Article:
Darwin Doubting Heretic Reveals Himself at National Center for Biotechnology
A senior research scientist at the National Center for Biotechnology Information has published a paper that claims: "The relationships between major groups within an emergent new class of biological entities are hard to decipher and do not seem to fit the tree pattern that, following Darwin's original proposal, remains the dominant description of biological evolution."
The author is Eugene Koonin of the National Center for Biotechnology Information, National Library of Medicine, and National Institutes of Health, and the paper is entitled: "The Biological Big Bang model for the major transitions in evolution." It's now available on-line.
Koonin is widely regarded and is certainly at the center of the scientific establishment. So it is no surprise that the orthodox Darwinian priesthood were careful in denouncing his heresy.
Witness geographer Nick Matzke, a former staffer at the Darwin-only lobby group National Center for Science Education:
I will say at the outset that I have immense respect for Eugene Koonin and his contributions to numerous fields, and criticize his work with some trepidation. However, I think with this paper he has unfortunately tumbled into a series of mistakes that have repeatedly afflicted those trying to understand macroevolution without taking sufficient care in examining the concepts they are relying upon.
This is the same Nick Matzke who told University of Idaho flagellum researcher Scott Minnich that he did not "have a friggin' clue what [he is] blathering about when it comes to flagellum evolution." So it seems that Nick has a long history of knowing more than specialists in their fields and putting established scientists in their place by showing them their ignorance. Regardless, what exactly is it that Matzke proceeds to criticize with very little trepidation at all?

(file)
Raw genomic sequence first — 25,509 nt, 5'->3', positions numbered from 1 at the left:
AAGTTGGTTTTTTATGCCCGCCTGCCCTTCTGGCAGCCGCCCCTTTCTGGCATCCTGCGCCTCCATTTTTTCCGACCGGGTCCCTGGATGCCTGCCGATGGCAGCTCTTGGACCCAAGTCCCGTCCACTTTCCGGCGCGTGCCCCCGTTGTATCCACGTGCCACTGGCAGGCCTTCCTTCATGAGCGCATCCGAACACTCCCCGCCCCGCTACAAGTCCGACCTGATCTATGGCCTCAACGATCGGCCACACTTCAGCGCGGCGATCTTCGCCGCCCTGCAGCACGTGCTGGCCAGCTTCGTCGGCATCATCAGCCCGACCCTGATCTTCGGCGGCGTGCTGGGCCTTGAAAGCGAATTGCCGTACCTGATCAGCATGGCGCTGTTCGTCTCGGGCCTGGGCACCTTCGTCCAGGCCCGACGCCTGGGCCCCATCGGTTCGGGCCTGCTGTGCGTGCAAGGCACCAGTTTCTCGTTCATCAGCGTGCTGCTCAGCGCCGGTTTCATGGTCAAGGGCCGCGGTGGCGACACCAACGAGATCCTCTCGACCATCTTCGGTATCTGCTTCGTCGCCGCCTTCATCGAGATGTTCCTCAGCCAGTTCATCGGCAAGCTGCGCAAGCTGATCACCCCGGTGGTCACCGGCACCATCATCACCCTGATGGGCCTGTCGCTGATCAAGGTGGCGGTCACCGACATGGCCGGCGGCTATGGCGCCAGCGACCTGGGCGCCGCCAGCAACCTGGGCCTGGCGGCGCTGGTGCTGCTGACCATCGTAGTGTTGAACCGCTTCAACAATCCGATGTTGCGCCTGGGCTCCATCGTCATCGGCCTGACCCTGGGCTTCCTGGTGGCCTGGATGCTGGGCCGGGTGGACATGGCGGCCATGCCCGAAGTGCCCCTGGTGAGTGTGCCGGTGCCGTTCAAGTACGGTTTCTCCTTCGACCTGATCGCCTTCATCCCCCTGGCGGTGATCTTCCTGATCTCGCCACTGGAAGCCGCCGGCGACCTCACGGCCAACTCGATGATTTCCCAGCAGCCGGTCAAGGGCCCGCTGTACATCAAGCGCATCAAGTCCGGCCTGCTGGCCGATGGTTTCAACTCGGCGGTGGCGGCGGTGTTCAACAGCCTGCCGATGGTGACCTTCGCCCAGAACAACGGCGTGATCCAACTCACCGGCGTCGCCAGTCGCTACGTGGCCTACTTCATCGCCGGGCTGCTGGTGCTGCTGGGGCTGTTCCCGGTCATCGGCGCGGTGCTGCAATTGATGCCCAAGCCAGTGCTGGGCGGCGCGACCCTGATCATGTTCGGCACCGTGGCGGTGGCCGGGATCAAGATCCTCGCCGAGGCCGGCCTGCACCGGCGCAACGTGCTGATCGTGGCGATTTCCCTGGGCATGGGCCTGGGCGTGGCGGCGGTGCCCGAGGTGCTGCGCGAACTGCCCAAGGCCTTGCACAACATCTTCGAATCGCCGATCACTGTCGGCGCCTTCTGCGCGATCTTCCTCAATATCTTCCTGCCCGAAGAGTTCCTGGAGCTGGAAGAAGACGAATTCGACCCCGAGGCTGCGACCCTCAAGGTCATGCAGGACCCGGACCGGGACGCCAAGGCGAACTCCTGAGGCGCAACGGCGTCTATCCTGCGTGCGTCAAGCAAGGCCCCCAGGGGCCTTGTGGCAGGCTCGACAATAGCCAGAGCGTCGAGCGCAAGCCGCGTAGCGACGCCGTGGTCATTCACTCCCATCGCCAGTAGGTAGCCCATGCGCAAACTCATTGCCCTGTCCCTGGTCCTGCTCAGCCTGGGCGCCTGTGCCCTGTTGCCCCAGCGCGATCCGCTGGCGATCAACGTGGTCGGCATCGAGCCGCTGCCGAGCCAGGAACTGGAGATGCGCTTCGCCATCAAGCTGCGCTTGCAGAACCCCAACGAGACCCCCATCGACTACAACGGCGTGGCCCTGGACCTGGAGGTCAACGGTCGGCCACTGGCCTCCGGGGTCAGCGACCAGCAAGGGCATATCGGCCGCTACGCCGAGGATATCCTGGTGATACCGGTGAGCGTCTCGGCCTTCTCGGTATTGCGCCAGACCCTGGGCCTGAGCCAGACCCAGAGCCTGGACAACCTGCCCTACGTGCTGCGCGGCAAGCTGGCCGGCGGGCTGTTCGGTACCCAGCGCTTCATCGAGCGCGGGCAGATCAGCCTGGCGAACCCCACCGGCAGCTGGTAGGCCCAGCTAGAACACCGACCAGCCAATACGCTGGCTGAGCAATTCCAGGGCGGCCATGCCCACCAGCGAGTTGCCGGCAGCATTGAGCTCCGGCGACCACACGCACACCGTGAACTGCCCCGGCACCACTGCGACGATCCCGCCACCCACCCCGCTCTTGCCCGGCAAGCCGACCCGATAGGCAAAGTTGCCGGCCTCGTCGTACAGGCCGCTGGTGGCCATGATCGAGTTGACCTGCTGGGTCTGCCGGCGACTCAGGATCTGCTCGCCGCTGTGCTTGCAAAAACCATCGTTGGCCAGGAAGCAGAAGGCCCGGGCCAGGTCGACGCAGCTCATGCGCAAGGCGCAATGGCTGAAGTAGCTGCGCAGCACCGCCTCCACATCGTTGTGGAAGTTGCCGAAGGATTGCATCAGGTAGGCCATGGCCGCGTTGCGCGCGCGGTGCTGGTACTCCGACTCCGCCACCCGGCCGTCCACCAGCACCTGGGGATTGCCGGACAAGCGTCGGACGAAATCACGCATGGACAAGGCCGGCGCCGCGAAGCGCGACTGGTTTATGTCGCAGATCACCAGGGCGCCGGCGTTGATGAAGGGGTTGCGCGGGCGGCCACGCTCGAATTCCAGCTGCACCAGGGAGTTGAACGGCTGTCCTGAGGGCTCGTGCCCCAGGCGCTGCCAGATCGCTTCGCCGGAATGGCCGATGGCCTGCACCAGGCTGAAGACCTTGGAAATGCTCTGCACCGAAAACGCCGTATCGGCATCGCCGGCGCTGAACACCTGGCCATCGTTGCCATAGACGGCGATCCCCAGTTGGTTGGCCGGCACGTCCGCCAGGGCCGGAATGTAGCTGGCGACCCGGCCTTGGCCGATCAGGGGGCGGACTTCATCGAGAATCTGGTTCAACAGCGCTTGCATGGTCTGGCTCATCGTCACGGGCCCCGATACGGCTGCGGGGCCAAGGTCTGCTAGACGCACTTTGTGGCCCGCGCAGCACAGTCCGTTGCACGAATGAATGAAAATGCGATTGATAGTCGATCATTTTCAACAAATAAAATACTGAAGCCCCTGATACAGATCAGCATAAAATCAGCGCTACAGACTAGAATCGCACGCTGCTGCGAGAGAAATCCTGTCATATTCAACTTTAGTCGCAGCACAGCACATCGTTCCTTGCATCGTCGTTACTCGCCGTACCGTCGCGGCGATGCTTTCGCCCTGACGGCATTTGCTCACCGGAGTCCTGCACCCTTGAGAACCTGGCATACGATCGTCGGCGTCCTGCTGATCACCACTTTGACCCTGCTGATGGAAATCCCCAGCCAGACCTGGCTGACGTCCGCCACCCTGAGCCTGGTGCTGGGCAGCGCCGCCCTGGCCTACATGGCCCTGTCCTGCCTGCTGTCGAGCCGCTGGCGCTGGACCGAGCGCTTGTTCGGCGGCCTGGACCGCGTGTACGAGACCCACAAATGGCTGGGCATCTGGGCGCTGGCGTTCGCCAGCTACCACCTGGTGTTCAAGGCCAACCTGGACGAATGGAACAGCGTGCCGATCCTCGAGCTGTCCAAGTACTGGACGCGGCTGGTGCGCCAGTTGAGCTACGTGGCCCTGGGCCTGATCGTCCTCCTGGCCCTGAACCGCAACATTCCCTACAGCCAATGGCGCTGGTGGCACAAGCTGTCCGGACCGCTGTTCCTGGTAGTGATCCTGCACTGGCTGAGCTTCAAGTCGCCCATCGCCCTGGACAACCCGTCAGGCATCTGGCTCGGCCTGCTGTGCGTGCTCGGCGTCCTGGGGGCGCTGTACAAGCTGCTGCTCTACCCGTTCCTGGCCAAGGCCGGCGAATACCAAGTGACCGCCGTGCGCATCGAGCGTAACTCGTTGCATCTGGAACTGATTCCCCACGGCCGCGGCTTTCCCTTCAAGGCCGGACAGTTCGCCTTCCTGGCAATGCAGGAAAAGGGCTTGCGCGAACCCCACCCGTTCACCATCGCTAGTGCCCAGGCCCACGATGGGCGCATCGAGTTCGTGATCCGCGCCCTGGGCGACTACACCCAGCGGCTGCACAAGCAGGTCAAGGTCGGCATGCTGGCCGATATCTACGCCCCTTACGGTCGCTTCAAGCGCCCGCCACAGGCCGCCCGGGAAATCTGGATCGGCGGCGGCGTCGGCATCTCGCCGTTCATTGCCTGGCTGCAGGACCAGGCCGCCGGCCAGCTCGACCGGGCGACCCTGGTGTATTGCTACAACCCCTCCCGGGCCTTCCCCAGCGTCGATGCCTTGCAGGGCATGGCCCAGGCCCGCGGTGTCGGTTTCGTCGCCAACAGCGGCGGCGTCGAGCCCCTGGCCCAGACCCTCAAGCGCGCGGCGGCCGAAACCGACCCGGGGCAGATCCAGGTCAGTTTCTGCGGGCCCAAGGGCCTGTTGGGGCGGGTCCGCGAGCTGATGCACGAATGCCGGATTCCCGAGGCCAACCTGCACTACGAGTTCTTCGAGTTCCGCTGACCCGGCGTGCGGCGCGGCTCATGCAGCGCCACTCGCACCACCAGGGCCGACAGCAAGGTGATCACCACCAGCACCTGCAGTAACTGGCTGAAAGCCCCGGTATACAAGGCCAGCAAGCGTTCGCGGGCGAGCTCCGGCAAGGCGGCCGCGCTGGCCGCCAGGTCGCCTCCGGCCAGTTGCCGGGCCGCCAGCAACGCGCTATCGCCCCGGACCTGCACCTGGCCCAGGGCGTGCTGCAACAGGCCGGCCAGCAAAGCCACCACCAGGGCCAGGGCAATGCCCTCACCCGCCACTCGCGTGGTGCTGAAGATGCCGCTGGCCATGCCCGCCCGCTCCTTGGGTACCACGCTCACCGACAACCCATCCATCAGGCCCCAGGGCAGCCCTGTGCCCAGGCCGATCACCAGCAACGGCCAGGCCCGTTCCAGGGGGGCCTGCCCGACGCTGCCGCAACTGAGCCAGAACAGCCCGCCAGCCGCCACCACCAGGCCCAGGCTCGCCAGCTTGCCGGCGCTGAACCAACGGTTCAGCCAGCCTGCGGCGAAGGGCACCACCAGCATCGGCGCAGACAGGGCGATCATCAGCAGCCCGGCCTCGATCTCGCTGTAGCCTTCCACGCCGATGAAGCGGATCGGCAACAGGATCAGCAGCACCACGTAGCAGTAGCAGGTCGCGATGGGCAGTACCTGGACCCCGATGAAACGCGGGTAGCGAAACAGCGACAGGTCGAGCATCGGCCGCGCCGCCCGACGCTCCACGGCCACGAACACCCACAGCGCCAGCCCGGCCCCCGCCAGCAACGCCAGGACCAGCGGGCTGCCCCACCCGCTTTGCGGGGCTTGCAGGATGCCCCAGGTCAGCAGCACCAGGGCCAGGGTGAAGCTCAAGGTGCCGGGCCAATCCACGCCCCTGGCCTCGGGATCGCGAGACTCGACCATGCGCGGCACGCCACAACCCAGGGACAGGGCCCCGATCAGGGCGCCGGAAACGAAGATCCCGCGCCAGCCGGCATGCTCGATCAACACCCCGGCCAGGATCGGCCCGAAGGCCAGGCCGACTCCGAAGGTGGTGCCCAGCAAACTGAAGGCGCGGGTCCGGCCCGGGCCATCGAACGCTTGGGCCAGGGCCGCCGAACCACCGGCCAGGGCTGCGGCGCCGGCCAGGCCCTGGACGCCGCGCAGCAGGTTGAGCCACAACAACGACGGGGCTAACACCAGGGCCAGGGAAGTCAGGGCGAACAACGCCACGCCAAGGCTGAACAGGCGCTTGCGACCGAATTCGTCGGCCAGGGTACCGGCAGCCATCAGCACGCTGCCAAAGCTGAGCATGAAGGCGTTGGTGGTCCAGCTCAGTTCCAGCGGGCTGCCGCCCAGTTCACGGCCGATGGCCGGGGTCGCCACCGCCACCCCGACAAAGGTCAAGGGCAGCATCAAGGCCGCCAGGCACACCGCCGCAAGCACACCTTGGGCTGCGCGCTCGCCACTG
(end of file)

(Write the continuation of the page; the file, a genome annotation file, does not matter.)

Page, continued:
He thinks that Koonin (and incidentally Stephen J. Gould) has mistakenly assumed certain things, like "that the series of characters that are associated with a particular 'phylum' always occur together and 'emerged suddenly' with no evidence of transitions."
Matzke clears that up for us by explaining (I assume with a straight face):
Paleontologists can and have put the Cambrian animals, e.g. arthropods and close fossil relatives, into cladograms, and the order of step-by-step acquisition of characters -- i.e., a gradual transition ('gradual' = 'graduated', =step-by-step, not 'smooth constant-rate-ism') has been reconstructed. These prove that the origin of characteristics that we now associated with the arthropod 'phylum' did not all originate at once, instead they were assembled piecemeal. The transitional grades do exist in this case, it's just that Koonin is unaware of them. The appearance of suddenness is based on staring at the living groups (or equivalently, staring at their molecular trees), treating them typologically, and then mistakenly assuming that the lack of living transitional forms means that there never were any. When you have a decent fossil record, this provides the stem groups below the crown, and inevitably (cambrian phyla, birds, whales, mammals, etc.) this shows that apparently puzzling 'big bang' transitions occurred in a long series of stages.But the reality is we don't have a "decent fossil record," if by "decent" you mean one that has actual evidence of this "'gradual' = 'graduated', =step-by-step, not 'smooth constant-rate-ism'". The lack of evidence means that you cannot just assume that your theory that "apparently puzzling 'big bang' transitions occurred in a long series of stages" is inevitable.